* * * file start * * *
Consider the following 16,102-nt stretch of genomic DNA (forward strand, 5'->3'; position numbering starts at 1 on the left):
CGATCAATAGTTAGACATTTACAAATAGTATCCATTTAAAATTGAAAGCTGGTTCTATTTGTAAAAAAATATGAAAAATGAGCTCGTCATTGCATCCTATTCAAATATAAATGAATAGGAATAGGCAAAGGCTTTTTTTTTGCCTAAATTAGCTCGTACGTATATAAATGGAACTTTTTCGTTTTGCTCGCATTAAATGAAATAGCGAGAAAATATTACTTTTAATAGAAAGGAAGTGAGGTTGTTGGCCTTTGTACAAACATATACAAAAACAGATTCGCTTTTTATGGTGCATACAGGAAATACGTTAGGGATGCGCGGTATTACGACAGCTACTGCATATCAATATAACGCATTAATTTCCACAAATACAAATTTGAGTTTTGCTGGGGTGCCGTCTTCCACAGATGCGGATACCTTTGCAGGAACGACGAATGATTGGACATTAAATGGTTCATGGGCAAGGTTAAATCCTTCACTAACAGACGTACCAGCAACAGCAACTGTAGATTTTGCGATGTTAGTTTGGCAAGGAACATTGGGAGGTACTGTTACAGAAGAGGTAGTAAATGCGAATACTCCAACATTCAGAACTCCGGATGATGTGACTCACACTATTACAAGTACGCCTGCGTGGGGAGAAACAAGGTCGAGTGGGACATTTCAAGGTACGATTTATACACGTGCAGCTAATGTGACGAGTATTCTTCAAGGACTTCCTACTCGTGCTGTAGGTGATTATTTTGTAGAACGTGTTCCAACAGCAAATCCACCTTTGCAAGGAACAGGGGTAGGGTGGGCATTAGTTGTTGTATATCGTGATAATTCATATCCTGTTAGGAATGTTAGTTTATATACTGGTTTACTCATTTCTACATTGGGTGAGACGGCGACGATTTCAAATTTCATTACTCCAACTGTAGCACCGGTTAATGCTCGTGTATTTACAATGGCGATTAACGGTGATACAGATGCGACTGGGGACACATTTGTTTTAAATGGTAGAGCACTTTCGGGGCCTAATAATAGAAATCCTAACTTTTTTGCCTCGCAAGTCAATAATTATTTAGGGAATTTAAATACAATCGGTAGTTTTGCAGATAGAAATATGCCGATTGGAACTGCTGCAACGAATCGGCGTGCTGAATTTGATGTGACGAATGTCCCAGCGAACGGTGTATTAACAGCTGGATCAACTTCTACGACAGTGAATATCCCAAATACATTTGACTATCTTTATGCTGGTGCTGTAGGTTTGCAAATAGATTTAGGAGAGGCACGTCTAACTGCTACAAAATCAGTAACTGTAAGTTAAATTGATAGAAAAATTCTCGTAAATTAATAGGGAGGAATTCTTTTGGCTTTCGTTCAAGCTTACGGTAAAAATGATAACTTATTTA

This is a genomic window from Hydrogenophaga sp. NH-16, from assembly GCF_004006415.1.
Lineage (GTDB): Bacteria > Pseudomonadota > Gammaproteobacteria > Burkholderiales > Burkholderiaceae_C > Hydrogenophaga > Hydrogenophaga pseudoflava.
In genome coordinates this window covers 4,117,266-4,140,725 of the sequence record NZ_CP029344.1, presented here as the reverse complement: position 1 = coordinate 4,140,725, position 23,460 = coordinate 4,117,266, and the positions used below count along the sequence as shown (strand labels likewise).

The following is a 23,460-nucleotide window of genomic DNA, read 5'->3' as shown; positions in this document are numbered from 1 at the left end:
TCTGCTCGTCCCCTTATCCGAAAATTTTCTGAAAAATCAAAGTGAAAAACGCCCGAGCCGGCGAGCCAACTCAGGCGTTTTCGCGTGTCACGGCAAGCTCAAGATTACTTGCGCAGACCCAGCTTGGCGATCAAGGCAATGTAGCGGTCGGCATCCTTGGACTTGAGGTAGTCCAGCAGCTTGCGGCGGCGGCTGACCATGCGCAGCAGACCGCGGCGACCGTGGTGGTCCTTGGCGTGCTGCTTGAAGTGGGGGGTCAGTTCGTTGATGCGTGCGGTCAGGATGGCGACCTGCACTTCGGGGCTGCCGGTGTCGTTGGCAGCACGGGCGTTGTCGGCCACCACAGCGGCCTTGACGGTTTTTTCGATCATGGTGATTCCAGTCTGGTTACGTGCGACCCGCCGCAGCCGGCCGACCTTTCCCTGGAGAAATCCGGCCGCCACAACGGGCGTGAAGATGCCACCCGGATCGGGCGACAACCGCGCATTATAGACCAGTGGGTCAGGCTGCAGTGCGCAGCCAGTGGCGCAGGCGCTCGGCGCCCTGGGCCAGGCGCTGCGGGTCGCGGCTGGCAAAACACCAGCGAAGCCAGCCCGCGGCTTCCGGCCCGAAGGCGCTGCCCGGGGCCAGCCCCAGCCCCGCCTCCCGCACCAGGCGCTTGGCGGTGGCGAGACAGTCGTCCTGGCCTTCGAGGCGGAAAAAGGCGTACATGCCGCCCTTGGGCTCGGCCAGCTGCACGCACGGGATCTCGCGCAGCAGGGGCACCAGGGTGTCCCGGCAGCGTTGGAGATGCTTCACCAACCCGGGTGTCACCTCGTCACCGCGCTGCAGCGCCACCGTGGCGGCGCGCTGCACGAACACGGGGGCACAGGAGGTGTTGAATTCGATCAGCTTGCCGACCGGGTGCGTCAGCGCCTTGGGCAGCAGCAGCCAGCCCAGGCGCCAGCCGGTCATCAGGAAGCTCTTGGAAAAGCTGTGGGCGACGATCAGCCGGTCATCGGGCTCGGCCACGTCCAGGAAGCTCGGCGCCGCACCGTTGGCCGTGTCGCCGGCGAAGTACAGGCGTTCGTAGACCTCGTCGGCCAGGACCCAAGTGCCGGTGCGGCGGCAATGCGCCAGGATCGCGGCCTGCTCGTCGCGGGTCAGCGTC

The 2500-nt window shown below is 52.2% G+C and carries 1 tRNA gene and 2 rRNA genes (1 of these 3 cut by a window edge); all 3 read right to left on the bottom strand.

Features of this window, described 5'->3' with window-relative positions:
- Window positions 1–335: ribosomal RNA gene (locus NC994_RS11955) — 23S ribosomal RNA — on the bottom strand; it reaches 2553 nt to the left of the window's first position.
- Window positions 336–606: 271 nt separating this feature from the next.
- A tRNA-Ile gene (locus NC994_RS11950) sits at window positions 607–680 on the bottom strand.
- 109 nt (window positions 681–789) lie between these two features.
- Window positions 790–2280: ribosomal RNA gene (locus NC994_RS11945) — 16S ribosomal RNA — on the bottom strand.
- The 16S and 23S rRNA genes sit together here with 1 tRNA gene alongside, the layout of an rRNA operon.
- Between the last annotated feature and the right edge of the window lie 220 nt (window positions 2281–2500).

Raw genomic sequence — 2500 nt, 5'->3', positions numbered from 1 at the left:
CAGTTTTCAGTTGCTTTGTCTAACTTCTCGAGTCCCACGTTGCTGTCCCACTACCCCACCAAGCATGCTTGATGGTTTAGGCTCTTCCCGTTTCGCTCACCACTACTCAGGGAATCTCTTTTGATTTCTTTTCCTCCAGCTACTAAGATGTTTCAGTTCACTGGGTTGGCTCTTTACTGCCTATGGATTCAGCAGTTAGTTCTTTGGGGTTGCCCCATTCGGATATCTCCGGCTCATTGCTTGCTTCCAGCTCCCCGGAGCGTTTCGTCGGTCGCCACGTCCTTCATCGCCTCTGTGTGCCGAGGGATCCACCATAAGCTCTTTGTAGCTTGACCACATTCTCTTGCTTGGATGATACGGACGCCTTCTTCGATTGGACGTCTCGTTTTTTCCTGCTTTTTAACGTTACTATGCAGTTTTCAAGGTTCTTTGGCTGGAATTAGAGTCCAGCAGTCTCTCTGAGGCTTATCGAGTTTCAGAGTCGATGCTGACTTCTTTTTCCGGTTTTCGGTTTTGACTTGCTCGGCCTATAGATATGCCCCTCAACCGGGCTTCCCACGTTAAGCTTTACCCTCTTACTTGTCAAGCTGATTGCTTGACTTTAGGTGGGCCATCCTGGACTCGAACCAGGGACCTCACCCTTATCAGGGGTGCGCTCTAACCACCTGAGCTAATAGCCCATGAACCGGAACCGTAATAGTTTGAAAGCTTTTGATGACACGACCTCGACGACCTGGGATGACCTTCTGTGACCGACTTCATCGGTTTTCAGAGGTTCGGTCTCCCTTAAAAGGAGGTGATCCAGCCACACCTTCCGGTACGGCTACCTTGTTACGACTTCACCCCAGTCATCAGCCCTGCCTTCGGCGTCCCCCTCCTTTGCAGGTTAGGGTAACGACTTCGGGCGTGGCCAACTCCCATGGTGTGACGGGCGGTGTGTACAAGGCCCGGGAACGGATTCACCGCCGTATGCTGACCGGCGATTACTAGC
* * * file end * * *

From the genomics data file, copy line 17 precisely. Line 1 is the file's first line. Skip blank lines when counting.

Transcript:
Raw genomic sequence — 2500 nt, 5'->3', positions numbered from 1 at the left: